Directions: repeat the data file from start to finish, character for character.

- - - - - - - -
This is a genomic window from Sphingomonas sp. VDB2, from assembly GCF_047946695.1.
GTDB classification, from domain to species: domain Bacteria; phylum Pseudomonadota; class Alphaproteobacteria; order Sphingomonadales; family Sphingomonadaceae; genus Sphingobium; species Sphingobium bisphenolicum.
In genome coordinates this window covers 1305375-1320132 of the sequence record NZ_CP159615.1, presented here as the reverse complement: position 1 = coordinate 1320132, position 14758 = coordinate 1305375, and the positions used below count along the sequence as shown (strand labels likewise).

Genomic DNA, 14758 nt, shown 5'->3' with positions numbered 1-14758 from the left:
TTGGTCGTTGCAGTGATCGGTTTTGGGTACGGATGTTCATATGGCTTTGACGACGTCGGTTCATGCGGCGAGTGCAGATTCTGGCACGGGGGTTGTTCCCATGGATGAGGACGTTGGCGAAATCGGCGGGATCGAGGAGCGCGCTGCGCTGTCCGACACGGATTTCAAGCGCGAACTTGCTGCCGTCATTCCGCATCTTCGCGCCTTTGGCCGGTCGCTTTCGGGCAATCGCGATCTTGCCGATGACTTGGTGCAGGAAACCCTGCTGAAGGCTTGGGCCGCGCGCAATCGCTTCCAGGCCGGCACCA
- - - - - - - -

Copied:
This is a genomic window from Sphingomonas sp. VDB2, from assembly GCF_047946695.1.
GTDB classification, from domain to species: domain Bacteria; phylum Pseudomonadota; class Alphaproteobacteria; order Sphingomonadales; family Sphingomonadaceae; genus Sphingobium; species Sphingobium bisphenolicum.
In genome coordinates this window covers 1305375-1320132 of the sequence record NZ_CP159615.1, presented here as the reverse complement: position 1 = coordinate 1320132, position 14758 = coordinate 1305375, and the positions used below count along the sequence as shown (strand labels likewise).

Genomic DNA, 14758 nt, shown 5'->3' with positions numbered 1-14758 from the left:
TTGGTCGTTGCAGTGATCGGTTTTGGGTACGGATGTTCATATGGCTTTGACGACGTCGGTTCATGCGGCGAGTGCAGATTCTGGCACGGGGGTTGTTCCCATGGATGAGGACGTTGGCGAAATCGGCGGGATCGAGGAGCGCGCTGCGCTGTCCGACACGGATTTCAAGCGCGAACTTGCTGCCGTCATTCCGCATCTTCGCGCCTTTGGCCGGTCGCTTTCGGGCAATCGCGATCTTGCCGATGACTTGGTGCAGGAAACCCTGCTGAAGGCTTGGGCCGCGCGCAATCGCTTCCAGGCCGGCACCA